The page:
We report on a solution to the problem of phase noise in nuclear magnetic resonance (NMR) experiments. Phase noise refers to the variation in the phases of NMR signals from successive acquisitions due to an unstable applied field. Such a situation exists in high-field resistive Bitter magnets and, for sufficiently long timescales, can cause serious signal degradation upon signal averaging. An inductive shield, formed by a highly conducting metal tube placed around the sample and along the applied field, provides screening of the AC components of the applied field and thereby retains phase coherence over long periods. Although simple in principle there are technical difficulties for practical implementation of this method. We present demonstrations of the utility of this approach. In particular, we show a significant extension of the effective transverse coherence time of the 13C resonance in doubly 13C-labeled glycerol in a resistive Bitter magnet. This was accomplished through the use of a highly conducting aluminum shield, cooled to 4 K with liquid helium.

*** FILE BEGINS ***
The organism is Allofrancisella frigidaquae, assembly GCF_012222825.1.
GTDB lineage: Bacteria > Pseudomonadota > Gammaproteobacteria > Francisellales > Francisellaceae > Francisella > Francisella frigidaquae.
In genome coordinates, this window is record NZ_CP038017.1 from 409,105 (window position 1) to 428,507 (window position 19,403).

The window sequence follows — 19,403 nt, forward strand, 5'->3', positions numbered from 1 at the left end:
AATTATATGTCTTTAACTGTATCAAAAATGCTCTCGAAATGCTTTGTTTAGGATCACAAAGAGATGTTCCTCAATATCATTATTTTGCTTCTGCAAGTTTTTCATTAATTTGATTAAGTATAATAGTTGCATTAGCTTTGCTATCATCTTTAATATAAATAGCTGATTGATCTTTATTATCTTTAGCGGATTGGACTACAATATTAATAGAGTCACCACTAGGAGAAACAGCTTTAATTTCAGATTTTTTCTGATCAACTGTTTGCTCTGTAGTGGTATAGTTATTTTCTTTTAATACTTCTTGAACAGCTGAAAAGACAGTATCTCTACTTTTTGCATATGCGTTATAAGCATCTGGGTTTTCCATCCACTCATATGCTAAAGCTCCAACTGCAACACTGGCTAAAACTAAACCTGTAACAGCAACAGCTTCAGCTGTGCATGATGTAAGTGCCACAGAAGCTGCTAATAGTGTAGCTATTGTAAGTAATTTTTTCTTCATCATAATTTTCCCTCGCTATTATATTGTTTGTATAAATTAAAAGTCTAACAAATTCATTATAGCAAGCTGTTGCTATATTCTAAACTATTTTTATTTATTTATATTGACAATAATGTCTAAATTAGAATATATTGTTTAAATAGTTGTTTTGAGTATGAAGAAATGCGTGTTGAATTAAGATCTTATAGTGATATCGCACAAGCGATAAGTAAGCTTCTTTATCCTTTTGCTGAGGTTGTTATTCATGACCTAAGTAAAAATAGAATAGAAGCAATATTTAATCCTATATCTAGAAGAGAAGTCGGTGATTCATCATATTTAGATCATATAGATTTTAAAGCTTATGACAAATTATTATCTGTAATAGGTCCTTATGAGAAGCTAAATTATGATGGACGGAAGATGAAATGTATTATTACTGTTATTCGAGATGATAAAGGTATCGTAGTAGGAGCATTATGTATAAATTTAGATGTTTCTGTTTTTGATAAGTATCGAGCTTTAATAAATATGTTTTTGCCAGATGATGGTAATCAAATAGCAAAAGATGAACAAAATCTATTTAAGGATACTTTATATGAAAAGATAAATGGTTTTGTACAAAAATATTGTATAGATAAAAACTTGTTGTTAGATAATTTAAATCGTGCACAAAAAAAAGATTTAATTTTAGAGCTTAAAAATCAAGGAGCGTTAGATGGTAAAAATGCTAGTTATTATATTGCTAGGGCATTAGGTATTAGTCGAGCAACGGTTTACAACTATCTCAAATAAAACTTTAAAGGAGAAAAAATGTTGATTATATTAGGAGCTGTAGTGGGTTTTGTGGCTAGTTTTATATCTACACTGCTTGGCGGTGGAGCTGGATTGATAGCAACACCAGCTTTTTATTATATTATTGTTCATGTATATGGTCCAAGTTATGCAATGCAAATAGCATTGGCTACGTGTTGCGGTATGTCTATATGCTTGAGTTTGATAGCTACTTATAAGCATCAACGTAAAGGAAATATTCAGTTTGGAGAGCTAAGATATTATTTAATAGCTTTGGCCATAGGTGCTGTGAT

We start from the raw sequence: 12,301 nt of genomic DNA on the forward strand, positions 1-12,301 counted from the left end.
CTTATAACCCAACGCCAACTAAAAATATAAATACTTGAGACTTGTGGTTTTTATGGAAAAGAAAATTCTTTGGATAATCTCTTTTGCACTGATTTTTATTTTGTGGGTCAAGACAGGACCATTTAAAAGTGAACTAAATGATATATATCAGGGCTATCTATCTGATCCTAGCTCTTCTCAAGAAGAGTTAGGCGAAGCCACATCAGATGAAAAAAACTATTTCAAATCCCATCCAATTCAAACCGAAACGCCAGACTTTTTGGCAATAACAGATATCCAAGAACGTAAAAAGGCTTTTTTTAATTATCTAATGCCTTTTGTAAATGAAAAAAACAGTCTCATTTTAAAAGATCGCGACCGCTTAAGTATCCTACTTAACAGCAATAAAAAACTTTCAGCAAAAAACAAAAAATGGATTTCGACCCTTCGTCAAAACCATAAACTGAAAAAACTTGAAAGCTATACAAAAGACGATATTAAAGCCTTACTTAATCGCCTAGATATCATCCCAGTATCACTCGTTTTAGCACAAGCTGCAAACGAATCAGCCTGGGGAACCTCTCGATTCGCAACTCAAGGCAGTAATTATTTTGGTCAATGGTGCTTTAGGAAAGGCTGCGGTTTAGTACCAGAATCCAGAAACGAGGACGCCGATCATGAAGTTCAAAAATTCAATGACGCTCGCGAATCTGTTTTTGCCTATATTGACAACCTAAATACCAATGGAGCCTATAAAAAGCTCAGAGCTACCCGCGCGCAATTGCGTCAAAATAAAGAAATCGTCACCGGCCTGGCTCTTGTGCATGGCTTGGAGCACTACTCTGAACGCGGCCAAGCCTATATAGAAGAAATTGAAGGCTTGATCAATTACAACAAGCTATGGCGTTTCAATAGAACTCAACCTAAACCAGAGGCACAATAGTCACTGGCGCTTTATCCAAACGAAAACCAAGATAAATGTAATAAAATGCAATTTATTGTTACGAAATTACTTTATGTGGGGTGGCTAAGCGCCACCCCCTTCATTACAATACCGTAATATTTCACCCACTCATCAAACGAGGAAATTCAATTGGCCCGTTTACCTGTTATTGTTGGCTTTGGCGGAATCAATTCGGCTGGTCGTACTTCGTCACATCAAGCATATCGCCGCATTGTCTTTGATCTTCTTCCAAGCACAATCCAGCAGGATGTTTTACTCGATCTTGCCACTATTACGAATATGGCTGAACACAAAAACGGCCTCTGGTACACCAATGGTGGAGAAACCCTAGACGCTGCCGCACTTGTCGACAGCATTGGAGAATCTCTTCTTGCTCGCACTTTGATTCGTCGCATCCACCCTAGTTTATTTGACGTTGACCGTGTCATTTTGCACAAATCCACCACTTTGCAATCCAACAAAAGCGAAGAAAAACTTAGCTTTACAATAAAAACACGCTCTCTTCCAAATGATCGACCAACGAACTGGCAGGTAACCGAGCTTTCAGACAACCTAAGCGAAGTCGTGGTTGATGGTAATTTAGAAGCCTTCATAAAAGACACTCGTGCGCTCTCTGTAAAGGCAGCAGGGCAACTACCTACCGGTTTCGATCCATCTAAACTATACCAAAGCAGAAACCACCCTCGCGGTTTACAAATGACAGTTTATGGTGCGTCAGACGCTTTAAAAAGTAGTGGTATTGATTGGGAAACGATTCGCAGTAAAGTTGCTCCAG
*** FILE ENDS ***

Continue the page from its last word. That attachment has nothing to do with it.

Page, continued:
- Bitter magnet
- Phase noise
ASJC Scopus subject areas
- Molecular Biology
- Physical and Theoretical Chemistry
- Radiology Nuclear Medicine and imaging
- Condensed Matter Physics